For currencies which are fully convertible, the rate of exchange for any date
other than spot, is a function of spot and the relative interest rates in each
currency. The assumption is that, any funds held will be invested in a time
deposit of that currency. Hence, the forward rate is the rate which neutralizes
the effect of differences in the interest rates in both the currencies.
In the context of currencies, like USD/INR which are not fully
convertible, forwards and futures prices can be influenced by several factors
including regulations that are in place at any given point in time. The forward
rate is a function of the spot rate and the interest rate differential between the
two currencies, adjusted for time. A futures contract is a standardized forward
contract traded through an exchange to eliminate counterparty risk. In order to
derive the forward rate from the spot rate, there are three commonly used
formulae which give similar results, viz.
a. Term : Base Formula
b. Spot-Forward r& p Formula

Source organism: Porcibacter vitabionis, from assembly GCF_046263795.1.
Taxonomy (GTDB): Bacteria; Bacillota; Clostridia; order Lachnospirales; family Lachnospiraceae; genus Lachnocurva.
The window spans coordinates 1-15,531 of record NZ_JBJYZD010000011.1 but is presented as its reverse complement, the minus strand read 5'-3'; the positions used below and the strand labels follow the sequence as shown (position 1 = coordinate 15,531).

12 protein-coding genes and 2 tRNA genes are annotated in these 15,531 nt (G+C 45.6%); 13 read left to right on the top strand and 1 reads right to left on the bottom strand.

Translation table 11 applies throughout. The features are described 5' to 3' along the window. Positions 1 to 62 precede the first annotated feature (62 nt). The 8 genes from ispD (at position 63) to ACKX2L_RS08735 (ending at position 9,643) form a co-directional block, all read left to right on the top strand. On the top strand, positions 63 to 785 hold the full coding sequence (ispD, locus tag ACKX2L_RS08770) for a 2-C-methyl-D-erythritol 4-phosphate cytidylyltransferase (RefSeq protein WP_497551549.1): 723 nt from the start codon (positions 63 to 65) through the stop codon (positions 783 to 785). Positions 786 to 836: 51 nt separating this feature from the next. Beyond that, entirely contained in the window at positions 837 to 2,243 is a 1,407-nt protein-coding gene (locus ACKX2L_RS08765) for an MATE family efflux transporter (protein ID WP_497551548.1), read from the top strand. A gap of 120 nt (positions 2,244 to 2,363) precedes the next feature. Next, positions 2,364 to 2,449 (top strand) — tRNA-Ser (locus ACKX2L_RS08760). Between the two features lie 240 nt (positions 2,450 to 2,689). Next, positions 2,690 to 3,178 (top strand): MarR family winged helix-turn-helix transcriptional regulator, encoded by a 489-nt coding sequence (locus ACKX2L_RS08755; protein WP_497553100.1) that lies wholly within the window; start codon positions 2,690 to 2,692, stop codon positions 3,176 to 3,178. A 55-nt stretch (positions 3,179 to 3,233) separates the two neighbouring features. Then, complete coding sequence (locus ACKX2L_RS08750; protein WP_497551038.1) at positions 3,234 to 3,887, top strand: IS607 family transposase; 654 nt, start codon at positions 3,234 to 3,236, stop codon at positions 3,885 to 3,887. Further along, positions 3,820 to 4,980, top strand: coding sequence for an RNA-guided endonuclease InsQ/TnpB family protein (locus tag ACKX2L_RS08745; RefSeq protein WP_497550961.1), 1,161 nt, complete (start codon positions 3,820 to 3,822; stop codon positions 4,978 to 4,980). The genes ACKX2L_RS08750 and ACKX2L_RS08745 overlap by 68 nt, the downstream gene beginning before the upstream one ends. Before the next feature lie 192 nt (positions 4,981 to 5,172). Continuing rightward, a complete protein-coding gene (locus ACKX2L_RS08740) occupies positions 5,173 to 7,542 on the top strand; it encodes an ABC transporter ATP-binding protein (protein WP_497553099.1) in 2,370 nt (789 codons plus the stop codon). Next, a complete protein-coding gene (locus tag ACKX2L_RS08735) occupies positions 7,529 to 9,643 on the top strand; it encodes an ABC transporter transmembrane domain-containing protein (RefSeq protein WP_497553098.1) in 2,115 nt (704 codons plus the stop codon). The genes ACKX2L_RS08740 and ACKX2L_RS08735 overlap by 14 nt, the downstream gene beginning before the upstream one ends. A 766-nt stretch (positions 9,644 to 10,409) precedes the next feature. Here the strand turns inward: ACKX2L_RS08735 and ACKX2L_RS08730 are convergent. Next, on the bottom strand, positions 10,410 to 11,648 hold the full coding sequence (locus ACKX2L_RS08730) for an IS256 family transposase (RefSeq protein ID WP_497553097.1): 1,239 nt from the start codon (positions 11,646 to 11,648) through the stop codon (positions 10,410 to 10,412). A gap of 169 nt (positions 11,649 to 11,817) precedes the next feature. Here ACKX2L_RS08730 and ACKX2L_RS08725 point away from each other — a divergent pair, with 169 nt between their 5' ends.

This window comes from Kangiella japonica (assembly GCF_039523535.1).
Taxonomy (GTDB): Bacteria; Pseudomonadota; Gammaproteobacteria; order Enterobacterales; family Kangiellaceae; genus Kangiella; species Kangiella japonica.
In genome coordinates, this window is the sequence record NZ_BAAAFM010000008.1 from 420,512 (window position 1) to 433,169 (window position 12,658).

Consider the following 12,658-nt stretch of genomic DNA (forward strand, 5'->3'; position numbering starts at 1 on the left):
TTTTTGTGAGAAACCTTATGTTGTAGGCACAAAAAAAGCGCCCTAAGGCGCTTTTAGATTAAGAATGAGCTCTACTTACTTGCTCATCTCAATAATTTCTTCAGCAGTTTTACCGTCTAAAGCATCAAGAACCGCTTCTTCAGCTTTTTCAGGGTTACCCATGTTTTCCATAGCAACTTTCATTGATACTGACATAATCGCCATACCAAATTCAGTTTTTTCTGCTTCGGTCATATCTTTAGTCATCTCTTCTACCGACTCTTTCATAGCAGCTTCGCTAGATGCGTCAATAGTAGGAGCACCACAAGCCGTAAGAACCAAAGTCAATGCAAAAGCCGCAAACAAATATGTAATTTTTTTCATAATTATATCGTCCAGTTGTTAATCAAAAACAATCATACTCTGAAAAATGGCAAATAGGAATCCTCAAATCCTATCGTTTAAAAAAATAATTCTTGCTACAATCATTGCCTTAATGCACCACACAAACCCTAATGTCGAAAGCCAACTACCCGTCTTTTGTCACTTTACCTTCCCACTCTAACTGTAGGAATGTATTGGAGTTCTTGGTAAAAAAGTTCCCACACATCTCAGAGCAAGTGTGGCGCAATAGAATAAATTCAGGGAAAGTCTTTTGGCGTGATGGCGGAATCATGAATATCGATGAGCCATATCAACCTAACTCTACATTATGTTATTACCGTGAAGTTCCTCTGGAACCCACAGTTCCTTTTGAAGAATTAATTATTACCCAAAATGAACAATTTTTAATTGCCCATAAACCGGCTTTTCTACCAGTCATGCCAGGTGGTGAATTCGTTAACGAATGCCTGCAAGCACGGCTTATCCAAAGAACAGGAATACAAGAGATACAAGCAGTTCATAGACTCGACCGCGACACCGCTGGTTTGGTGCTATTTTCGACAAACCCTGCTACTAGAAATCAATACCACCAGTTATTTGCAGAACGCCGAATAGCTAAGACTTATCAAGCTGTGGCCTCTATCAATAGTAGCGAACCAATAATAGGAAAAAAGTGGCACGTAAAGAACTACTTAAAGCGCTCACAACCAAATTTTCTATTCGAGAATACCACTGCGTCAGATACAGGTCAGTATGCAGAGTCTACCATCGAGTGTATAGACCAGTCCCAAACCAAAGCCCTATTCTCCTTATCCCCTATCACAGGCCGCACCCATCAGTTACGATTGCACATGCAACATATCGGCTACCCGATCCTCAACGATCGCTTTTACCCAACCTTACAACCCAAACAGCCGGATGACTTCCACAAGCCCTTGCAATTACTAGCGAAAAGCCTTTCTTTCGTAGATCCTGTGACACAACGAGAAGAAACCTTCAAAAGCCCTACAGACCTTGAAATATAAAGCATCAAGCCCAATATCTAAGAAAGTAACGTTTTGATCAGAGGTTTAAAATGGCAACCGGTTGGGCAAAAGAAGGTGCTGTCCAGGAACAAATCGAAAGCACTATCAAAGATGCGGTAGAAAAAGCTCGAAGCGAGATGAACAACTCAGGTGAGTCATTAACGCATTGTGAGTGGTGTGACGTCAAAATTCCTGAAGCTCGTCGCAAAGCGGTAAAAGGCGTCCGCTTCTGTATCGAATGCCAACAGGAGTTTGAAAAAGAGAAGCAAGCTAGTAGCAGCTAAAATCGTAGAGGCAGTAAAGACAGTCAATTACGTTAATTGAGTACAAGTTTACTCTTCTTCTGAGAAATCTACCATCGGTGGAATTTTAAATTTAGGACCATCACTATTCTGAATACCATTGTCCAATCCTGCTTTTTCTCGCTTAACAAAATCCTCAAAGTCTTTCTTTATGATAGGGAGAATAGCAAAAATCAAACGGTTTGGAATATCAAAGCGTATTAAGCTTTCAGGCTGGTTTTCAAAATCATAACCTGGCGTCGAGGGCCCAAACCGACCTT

c. Continuous Compounding Formula
a. Term : Base Formula
Forward Rate = Spot + Points
Points = Spot 1 + terms i * days
basis _ 1
1 + base i * days
i = rate of interest
basis = day count basis (Most currencies use a 360-day basis, except the pound
sterling and a few others, which use a 365-day year.)
b. Spot-Forward r& p Formula
The spot exchange rate is S0. This quote is in USD per INR. The US risk-free
interest rate is p, and the holding period is T. You take S0 (1+ p)-T INR and
buy (1+ p)-T dollars. Simultaneously, you sell one future contract expiring at
time T. The future exchange rate is F0, which is also in INR per dollar. You
take your (1+ p)-T dollars and invest them in US T-bills that have a return of
p. When the forward contract expires, you will have 1 dollar. This is because
your (1+ ρ)-T dollars will have grown by the factor (1+ p) T therefore (1+